Date of Conferral
Doctor of Education (Ed.D.)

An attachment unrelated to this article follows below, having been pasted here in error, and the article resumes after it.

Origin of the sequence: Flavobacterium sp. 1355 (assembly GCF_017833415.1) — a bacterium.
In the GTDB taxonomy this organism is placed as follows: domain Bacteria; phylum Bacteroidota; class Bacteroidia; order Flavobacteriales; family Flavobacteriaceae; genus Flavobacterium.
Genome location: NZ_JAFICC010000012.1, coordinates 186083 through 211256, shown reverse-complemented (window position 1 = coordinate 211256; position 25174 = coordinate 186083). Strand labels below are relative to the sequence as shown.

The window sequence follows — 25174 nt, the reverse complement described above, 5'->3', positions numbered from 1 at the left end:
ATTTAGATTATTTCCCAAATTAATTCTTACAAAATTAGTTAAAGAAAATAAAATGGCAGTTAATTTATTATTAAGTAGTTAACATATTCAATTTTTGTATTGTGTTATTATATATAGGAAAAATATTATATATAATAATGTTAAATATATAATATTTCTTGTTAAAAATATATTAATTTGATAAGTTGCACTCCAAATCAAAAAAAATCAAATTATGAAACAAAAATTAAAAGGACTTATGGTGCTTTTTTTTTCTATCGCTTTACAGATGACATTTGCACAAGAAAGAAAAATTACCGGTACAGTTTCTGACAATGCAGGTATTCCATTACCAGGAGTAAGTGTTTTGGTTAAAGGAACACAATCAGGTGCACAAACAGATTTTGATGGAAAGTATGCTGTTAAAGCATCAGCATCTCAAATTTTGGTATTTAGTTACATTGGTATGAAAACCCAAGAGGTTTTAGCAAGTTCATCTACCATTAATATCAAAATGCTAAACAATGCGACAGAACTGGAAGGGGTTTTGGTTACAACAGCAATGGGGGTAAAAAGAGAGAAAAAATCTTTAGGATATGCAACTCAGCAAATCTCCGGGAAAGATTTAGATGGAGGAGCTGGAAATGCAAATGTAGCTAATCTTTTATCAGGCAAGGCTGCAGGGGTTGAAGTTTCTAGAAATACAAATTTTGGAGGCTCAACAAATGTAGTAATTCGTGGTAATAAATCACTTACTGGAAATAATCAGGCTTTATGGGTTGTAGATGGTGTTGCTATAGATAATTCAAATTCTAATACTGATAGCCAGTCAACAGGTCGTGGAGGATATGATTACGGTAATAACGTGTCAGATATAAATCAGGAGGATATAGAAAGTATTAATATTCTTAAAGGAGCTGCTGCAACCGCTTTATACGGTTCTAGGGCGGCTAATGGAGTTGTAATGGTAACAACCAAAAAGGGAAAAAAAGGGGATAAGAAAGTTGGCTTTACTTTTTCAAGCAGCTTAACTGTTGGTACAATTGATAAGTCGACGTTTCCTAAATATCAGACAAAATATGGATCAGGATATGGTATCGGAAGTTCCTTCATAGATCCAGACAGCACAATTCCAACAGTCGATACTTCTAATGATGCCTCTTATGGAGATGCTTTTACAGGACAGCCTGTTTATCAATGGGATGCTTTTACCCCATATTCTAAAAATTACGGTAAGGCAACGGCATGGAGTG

In an urban district, Surfside School personnel were concerned that student literacy proficiency levels were low during 2011-2014 and teachers had not been able to close the achievement gap despite a focus on literacy practices and literacy professional development (PD) provided by the district. The purpose of this case study was to explore the perceptions of teachers and administrators in relation to the best instructional practices for increasing self-efficacy when teaching literacy skills and related literacy PD for teachers. Knowles' andragogy theory and Vygotsky's social learning theory formed the theoretical foundation of this study, which hold that PD should provide teachers with explicit instruction and opportunities for collaboration. The research questions focused on how PD helps teachers improve instructional practices. The purposeful sample consisted of 4 middle school teachers and 3 administrators and was collected through surveys, observations, semi-structured interviews, and archival documents. Data analysis consisted of an inductive approach of axial coding and categorizing the interview and observational data to derive themes. Themes supporting the findings indicated targeted PD and instructional coaching (IC) focused on evidence based literacy practices for low-income students using culturally relevant pedagogy were needed to improve teacher self-efficacy and student learning. Findings also indicated that the PD trainings could work more effectively if the teachers had more time to collaborate with the IC. Thus, the resulting project provides collaborative PD and IC targeting literacy practices using culturally relevant pedagogy. Teacher use of these practices will promote social change by improving the students' literacy support in the target district.